Although there is no defined size for a Scrum team, the Scrum Guide recommends keeping it between 3 to 9 people. Any smaller, and it becomes difficult to complete a meaningful amount of work in fewer iterations; any larger, and the team will struggle to manage the overhead.

You can also use this principle to determine how many individuals should be present simultaneously during a Planning Poker session. If you have more than this, you might want to divide into teams and play different games of Planning Poker.

Who Will Estimate

Although the Scrum Master and Product Owner are welcome to attend Planning Poker, estimating should be done by the team members who will be completing the task. The Product Owner should still be there to assist the team in clarifying questions regarding functionality and scope. The Scrum Master should provide direction on issues that may hinder the team from moving forward with their estimations. However, the team in charge of estimating will be the ones that commit to complete the job throughout the session.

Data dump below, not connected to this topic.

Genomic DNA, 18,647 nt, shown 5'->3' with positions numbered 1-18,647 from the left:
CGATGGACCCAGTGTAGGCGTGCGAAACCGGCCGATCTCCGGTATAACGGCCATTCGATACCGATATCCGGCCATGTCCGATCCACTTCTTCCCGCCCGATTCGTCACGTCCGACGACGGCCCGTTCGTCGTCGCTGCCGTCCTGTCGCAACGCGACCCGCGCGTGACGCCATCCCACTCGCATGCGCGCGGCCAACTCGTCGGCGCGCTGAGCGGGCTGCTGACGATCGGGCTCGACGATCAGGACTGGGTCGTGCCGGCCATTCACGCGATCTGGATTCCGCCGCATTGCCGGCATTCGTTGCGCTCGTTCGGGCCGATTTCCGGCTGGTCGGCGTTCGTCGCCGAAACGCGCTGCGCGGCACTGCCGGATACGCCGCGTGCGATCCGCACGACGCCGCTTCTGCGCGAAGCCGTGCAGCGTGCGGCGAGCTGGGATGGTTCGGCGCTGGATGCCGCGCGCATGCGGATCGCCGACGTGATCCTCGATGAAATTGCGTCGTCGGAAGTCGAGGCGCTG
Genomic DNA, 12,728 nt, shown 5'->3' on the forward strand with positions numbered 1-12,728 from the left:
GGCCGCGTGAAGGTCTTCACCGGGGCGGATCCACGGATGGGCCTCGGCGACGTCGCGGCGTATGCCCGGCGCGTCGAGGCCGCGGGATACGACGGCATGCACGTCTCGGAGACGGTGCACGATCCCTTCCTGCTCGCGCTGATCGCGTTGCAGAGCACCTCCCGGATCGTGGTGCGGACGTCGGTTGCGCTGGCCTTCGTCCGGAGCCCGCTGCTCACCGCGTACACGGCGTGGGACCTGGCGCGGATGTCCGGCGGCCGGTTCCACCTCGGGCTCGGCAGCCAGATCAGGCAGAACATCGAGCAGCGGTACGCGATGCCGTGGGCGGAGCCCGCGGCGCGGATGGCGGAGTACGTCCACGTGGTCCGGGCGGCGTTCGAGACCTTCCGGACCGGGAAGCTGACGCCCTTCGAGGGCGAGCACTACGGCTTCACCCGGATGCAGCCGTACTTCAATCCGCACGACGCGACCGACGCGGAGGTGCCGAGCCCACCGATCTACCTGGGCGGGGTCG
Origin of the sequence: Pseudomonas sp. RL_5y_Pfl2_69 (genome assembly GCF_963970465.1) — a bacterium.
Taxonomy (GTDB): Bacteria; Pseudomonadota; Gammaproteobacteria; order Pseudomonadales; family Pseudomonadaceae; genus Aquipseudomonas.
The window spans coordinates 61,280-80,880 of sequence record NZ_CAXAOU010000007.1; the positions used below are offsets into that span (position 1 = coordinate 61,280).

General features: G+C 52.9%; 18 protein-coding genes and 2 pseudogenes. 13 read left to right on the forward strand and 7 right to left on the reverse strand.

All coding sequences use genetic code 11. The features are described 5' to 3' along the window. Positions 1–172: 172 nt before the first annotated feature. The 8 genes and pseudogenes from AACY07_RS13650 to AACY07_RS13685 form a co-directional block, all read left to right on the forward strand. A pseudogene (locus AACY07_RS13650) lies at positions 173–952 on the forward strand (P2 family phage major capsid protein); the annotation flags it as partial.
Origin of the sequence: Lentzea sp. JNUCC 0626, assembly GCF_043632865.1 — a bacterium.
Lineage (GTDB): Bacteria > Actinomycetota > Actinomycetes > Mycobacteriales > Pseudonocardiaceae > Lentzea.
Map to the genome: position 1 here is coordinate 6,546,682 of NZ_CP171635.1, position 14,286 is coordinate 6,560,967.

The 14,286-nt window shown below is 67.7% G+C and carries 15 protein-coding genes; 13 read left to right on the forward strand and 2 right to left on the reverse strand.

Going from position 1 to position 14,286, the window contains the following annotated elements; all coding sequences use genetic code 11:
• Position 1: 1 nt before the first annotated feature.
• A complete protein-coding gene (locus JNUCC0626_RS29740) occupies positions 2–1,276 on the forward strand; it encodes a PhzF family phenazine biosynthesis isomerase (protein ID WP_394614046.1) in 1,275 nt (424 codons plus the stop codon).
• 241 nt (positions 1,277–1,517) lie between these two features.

Discuss Features, Not Components

When playing Planning Poker with a larger group, one of the problems is that people fall into the habit of pointing according to their area of expertise. As a result, a team member who is more familiar with front-end development may point to a "front-end" story, while a designer will point to a "design" story, and there are a few concerns with this.

First, if this is the case, stories are most likely not being produced or split correctly, as they should be focusing on vertical slices of functionality rather than horizontal split components of stories.

Another concern is that it provides the idea that the estimates are precise. One of the main purposes of using tools like story points and Planning Poker is to avoid falling into the trap of trying to come up with estimates that are too precise and will almost certainly be erroneous.